Article Text

Original research
Using experience-based co-design (EBCD) to develop high-level design principles for a visual identification system for people with dementia in acute hospital ward settings
  1. Alastair Macdonald1,
  2. Karolina Kuberska2,
  3. Naomi Stockley3,
  4. Bev Fitzsimons3
  1. 1School of Design, The Glasgow School of Art, Glasgow, UK
  2. 2THIS Institute (The Healthcare Improvement Studies Institute), Department of Public Health and Primary Care, University of Cambridge, Cambridge, UK
  3. 3The Point of Care Foundation, London, UK
  1. Correspondence to Prof Alastair Macdonald; A.Macdonald{at}


Objectives We tested a modified co-design process to develop a set of high-level design principles for visual identification systems (VIS) for hospitalised people with dementia.

Design We designed and ran remote workshops in three phases with carers of people with dementia and healthcare staff. In phase 1 we presented participants with scenarios based on findings from prior research, prompting participants to discuss their own experiences of VIS. Phase 2 used more future-focused scenarios, prompting participants to co-design improved VIS. In phase 3, a set of provisional design principles developed from our analysis of phases 1 and 2 data were discussed.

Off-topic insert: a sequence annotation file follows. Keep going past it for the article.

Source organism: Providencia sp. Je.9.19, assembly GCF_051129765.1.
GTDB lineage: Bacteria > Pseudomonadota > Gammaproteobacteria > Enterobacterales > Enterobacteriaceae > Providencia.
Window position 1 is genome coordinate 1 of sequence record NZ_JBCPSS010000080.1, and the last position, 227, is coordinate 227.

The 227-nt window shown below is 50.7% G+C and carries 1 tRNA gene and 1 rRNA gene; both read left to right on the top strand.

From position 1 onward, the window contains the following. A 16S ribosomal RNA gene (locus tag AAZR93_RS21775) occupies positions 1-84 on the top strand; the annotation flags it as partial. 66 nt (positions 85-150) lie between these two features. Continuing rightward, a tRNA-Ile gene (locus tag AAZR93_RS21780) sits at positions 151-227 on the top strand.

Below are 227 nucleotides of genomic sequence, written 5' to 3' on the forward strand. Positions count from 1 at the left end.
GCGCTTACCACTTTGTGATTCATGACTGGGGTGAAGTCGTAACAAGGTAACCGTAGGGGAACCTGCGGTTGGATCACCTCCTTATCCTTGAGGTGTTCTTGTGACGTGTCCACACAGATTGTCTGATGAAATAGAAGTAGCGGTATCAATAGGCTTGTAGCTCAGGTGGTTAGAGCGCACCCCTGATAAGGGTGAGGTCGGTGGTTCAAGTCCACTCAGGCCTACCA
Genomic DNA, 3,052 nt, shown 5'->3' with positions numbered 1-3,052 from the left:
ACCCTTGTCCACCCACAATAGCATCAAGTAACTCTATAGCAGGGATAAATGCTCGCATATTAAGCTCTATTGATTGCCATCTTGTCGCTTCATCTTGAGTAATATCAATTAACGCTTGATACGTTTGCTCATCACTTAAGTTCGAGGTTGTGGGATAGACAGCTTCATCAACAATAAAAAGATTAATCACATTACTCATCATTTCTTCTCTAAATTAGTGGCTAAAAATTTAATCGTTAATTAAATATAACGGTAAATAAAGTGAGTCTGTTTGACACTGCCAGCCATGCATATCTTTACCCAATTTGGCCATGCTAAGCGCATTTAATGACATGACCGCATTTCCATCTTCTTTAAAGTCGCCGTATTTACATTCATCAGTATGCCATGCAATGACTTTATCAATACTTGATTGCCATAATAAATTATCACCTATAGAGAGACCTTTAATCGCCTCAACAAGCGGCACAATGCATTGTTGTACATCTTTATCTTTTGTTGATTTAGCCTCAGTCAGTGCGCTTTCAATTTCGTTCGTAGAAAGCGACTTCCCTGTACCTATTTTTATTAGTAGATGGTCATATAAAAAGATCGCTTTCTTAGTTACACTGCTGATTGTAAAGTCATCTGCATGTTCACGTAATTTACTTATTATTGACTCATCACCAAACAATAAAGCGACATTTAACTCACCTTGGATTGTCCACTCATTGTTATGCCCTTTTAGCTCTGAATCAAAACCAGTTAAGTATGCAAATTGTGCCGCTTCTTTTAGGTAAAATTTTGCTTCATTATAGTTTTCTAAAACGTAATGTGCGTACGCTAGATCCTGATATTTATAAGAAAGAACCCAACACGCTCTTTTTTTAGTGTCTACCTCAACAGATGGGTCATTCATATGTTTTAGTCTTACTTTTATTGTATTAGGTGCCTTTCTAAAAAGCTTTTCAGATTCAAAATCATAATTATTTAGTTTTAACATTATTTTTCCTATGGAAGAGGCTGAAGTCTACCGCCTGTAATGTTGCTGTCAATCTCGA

Setting Online workshops.

Participants A total of 26 carers and 9 healthcare staff took part in a pilot and three separate workshops.

Results We identified a set of six dementia-friendly design principles for improving the effectiveness of VIS: (1) The hospital trust provides a professionally-trained workforce and an appropriate culture of care; (2) the symbol is easily recognisable and well understood; (3) key personal information is readily available and accessible; (4) key personal information is integrated into the electronic patient record; (5) relatives and carers are involved in providing key information and monitoring care; (6) the principles need to function as a system to be successful. Participants suggested that, in addition to the use of an identifier and key personal information, professional standards training, effective information and records management and improved means to involve carers and/or families were key to the effective operation of VIS, leading us to expand a narrow understanding of a VIS.

Conclusion Using a scenario-led co-design approach can help trigger useful discussions with staff and carer groups, identify current problems with VIS and develop a set of high-level design principles for their improvement. These principles reveal day-to-day frictions that require further attention and resolution.